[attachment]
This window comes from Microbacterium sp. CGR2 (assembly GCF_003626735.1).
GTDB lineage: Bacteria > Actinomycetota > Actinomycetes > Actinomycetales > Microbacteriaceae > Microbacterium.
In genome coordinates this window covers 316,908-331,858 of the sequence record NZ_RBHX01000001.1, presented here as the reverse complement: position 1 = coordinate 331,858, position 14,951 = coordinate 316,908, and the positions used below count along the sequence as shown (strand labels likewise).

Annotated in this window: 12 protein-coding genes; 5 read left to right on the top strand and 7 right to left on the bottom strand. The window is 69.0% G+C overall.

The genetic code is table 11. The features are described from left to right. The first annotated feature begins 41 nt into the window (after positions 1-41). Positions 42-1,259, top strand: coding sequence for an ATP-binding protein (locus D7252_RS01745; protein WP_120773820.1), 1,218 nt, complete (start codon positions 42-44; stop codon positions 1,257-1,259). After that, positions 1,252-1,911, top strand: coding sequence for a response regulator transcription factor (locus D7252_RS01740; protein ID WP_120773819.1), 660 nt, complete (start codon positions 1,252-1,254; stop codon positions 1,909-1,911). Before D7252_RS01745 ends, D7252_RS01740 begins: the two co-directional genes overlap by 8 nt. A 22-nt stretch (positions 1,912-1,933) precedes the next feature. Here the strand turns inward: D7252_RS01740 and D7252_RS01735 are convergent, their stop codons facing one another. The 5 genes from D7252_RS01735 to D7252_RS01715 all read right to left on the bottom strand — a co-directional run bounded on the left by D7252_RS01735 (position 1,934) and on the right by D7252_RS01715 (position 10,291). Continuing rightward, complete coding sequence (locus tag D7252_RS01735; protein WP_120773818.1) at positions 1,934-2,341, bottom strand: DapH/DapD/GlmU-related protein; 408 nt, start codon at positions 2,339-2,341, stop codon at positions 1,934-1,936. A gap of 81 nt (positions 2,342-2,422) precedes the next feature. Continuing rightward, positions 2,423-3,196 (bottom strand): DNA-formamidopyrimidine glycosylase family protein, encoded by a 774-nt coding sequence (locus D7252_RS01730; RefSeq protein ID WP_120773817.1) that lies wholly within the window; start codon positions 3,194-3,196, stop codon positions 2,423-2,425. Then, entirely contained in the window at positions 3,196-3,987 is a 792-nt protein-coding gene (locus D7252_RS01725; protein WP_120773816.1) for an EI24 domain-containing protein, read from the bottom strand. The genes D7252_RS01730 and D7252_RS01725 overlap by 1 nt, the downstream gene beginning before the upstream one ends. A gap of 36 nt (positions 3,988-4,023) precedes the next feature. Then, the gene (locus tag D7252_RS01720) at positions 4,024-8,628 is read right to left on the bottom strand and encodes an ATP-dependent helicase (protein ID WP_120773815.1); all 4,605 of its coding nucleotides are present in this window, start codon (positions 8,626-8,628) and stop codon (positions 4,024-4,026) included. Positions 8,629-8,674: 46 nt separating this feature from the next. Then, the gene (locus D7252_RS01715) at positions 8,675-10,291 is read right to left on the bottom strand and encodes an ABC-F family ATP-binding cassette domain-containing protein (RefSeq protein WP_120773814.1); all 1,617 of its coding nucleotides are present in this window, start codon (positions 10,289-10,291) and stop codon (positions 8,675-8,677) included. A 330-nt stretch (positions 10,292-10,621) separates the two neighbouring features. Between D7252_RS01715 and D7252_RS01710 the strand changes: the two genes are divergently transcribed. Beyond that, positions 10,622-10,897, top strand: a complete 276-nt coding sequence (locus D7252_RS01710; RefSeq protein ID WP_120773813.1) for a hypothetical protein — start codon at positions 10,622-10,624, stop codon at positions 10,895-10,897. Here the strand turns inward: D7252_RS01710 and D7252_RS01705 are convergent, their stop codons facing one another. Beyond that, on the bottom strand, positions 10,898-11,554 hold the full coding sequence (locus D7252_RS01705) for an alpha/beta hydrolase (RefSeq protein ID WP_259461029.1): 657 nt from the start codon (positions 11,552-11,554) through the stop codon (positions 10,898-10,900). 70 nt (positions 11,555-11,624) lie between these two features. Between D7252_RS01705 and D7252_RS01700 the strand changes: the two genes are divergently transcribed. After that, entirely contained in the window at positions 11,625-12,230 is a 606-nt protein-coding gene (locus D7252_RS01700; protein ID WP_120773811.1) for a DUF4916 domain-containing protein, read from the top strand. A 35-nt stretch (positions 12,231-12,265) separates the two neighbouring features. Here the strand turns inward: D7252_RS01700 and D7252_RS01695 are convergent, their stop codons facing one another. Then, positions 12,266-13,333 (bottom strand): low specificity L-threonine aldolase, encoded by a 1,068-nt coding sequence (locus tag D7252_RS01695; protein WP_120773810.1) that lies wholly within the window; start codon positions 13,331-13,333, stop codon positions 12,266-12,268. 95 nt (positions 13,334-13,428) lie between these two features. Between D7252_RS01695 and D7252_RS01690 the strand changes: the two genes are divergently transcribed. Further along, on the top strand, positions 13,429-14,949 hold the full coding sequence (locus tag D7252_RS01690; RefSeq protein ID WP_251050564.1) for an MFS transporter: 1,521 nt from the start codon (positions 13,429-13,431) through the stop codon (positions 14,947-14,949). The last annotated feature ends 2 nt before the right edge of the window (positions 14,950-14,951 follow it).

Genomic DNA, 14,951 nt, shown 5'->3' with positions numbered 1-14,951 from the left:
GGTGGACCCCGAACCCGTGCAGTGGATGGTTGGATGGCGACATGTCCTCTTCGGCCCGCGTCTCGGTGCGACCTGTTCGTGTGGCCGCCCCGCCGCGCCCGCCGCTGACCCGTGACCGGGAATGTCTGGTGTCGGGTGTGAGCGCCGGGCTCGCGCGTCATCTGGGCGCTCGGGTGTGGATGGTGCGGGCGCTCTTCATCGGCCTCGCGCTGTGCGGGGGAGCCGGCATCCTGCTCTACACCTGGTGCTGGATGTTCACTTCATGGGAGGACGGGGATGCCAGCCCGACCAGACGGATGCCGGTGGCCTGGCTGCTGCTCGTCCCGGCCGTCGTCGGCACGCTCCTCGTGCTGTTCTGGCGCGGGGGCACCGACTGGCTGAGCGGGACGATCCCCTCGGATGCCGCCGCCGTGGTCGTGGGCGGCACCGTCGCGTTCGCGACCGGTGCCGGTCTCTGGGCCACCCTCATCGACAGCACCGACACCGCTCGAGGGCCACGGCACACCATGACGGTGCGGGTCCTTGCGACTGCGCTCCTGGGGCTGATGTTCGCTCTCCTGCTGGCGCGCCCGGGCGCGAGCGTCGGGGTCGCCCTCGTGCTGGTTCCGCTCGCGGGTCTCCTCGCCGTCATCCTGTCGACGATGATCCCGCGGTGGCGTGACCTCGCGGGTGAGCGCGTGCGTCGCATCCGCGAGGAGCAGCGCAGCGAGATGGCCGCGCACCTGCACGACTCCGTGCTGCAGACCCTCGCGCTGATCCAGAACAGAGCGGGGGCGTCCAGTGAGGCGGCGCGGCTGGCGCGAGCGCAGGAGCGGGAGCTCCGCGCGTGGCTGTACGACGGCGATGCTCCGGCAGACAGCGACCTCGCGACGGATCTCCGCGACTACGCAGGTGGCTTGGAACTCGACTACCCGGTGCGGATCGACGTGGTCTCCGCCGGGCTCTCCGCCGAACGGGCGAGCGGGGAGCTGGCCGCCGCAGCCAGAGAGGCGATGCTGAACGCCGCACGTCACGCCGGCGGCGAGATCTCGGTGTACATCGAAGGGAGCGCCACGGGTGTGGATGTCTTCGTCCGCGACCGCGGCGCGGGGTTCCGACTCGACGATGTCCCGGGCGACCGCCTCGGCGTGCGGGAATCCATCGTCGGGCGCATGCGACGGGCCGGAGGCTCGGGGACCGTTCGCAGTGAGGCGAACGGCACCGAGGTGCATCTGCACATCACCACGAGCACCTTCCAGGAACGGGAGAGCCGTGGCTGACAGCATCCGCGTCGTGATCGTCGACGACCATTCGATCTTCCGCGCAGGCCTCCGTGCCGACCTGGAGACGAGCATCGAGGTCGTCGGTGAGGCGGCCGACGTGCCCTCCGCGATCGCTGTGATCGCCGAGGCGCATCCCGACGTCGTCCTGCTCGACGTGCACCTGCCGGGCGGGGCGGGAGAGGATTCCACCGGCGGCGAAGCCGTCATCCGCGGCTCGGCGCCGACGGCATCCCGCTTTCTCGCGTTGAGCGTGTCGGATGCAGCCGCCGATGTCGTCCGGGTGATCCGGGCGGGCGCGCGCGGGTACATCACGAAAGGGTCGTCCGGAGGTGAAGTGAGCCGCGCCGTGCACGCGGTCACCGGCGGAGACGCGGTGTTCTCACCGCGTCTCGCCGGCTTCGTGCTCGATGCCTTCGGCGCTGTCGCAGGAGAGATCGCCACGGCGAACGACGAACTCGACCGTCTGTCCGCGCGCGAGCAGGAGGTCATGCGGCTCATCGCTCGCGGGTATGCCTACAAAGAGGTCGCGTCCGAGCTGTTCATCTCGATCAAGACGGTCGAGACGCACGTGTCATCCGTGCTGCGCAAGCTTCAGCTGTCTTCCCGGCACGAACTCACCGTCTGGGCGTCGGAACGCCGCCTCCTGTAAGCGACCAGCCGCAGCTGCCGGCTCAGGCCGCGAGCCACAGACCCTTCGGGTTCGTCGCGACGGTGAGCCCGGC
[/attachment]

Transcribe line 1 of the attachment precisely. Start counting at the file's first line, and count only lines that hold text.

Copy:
This window comes from Microbacterium sp. CGR2 (assembly GCF_003626735.1).